‘We are not the police’ – charity Crimestoppers launches Fearless in Hackney to help kids report crime anonymously
PUBLISHED: 15:19 20 May 2019 | UPDATED: 15:36 20 May 2019
Hackney has been chosen as the first “priority borough” for a charity project aiming to help kids report crime anonymously.
Fearless is the youth arm of Crimestoppers, the national charity that allows people to provide information about incidents with a guarantee of anonymity.
Although it's been around for seven years, Fearless has only recently found the resources to get out into the community, and its first senior worker is based in Hackney.
Jade, who asked us not to publish her surname, goes into schools and youth clubs and runs workshops on understanding crime and how to report it safely. One of her key messages is that she does not work for the police. That's significant in an age where youngsters are conditioned not to speak out, whether for fear of reprisals or for cultural reasons.
"Young people might feel uncomfortable about talking to police," said Jade. "There's also the attitude of keeping yourself to yourself. Fearless enables young people to report things safely."
She is well aware of the difficulties she faces in reversing people's attitudes towards "snitching", or even simply talking to police.
"To be really honest it is tricky," she said. "I don't go out finger wagging and saying: 'You must do this'. I explain about wanting to live in a safe community and the need to look after our families. I allow them to make an informed decision. The key is getting young people to understand crimes."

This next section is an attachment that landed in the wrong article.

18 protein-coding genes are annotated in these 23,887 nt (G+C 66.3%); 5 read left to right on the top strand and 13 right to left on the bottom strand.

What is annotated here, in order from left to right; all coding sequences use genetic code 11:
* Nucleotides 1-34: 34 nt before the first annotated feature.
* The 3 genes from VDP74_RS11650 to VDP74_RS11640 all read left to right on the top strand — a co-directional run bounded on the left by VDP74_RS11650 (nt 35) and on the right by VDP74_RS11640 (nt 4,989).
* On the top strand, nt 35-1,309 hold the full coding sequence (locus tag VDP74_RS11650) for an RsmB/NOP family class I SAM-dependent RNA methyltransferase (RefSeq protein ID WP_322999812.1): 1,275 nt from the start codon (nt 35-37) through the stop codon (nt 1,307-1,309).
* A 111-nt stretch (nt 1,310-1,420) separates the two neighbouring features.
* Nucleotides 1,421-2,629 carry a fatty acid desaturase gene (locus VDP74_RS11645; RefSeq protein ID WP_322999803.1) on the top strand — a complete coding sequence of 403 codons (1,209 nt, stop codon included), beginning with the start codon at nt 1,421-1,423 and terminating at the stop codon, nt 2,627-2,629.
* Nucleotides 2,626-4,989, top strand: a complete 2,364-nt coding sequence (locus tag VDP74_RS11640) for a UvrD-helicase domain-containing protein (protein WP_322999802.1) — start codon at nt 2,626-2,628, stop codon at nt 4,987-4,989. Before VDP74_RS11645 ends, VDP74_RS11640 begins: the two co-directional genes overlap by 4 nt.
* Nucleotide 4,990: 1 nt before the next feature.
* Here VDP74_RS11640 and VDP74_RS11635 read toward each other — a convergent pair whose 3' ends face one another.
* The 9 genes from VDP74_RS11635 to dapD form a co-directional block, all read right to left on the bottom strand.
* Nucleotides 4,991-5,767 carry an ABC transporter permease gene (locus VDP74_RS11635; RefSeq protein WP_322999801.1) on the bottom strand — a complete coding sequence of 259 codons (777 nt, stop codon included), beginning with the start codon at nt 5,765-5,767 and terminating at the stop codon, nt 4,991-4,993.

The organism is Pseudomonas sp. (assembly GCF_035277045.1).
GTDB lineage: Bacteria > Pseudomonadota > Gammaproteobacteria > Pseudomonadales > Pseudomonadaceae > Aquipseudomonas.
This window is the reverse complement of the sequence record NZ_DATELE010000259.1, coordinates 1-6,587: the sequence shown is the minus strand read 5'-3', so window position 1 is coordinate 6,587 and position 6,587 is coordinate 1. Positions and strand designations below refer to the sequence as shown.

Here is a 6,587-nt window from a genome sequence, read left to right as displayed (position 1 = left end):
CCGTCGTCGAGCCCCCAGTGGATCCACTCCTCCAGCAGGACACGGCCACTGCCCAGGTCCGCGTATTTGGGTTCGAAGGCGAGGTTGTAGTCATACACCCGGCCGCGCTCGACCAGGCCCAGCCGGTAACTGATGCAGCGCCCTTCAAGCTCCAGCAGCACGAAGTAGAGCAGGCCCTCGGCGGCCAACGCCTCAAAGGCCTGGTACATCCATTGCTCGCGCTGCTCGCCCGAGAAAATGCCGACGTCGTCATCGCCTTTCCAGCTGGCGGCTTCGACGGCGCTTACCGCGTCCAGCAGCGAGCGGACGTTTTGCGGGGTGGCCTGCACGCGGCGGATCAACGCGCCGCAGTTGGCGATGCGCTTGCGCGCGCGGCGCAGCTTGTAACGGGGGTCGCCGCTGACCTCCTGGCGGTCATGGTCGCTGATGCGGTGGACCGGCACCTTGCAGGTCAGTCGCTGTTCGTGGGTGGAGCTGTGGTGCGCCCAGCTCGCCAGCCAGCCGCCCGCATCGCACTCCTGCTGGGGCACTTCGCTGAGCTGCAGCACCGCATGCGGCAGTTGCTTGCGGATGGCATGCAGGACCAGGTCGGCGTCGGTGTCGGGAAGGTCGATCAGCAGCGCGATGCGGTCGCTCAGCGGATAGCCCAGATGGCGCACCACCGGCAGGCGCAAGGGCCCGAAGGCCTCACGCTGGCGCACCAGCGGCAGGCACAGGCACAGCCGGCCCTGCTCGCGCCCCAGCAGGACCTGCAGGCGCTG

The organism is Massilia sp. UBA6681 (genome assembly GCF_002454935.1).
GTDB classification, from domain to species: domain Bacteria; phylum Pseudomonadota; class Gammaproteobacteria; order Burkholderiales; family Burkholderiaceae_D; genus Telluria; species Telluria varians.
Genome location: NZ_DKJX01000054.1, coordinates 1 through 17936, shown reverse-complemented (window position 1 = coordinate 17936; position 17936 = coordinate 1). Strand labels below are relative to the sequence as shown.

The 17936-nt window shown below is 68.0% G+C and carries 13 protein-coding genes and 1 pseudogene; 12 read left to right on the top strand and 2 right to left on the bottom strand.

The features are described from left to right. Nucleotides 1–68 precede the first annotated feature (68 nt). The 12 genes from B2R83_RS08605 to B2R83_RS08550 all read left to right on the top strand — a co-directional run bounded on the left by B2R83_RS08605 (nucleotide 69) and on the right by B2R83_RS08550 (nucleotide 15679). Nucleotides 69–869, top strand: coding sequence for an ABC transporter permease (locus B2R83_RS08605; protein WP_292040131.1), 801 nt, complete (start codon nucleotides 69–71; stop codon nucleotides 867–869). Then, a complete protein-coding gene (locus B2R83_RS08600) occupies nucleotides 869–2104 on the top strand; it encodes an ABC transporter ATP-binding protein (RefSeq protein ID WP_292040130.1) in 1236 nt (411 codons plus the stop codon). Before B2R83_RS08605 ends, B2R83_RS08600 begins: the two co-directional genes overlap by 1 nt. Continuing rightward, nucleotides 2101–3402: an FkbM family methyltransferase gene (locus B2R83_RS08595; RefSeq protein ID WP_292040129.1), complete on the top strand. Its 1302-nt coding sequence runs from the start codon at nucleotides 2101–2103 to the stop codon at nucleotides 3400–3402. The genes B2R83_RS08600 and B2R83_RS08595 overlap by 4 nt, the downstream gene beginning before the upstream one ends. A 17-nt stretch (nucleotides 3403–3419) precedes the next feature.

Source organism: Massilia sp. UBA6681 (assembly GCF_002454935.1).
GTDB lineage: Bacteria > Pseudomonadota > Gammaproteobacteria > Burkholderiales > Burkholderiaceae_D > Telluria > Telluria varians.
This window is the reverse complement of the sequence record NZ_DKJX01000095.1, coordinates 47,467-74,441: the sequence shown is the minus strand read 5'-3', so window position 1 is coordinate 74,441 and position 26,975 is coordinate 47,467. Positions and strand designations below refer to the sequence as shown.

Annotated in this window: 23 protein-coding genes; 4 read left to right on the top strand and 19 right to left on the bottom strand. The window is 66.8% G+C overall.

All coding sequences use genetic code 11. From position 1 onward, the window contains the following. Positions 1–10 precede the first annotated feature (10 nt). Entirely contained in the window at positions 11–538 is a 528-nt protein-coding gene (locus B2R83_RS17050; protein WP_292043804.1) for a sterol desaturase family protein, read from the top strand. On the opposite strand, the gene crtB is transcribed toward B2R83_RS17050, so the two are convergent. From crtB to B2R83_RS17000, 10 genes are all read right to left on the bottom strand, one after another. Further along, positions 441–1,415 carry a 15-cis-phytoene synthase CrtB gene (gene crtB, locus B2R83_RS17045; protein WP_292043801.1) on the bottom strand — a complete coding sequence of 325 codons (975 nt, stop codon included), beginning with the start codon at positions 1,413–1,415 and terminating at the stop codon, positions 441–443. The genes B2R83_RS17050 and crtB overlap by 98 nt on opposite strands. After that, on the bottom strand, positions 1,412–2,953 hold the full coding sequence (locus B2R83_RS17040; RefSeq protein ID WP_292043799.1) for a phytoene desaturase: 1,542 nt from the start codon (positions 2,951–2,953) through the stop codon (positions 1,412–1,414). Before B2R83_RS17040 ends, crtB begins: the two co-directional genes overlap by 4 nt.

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Murders regularly go unsolved in Hackney because witnesses don't want to speak out. Last year football coach and aspiring PHD student Abraham Badru, 26, was shot dead outside his mother's home in Dalston. Not only is his murder unsolved, his family are convinced his death was revenge for testifying against gang rapists he saw attacking a girl on the Frampton Park Estate more than a decade ago.
The incident hasn't done much for inspiring confidence in police, not least because Abraham's mother Ronke says when he was giving evidence against the gang, who lived on the same estate, he was getting picked up and dropped off in a police car.
This makes things harder for the Met, and Crimestoppers, which is another reason the charity stresses its independence.
Gang culture across Hackney and many other areas means early intervention is vital if Fearless is going to work, and the charity aims to speak to youngsters aged 11 and under.
"It is more needed than ever before," said Crimestoppers' London chief Alexa Loukas. "We enable people to have confidence and trust us. If they know someone is regularly carrying a knife but don't want to be seen talking to the police, they can report it online."
Last year Crimestoppers as a whole passed 13,000 "actionable reports" onto the Met - that is, useful information.
In 2017 more than 12,000 were sent, leading to 1,078 "positive outcomes" and 155 arrests and charges. Although the charity won't detail any examples, big cases have been cracked open thanks to their tip-offs.
The charity wants to work with more schools, youth clubs and youth offending teams. Anyone interested in the project can contact firstname.lastname@example.org. For more information, visit fearless.org.
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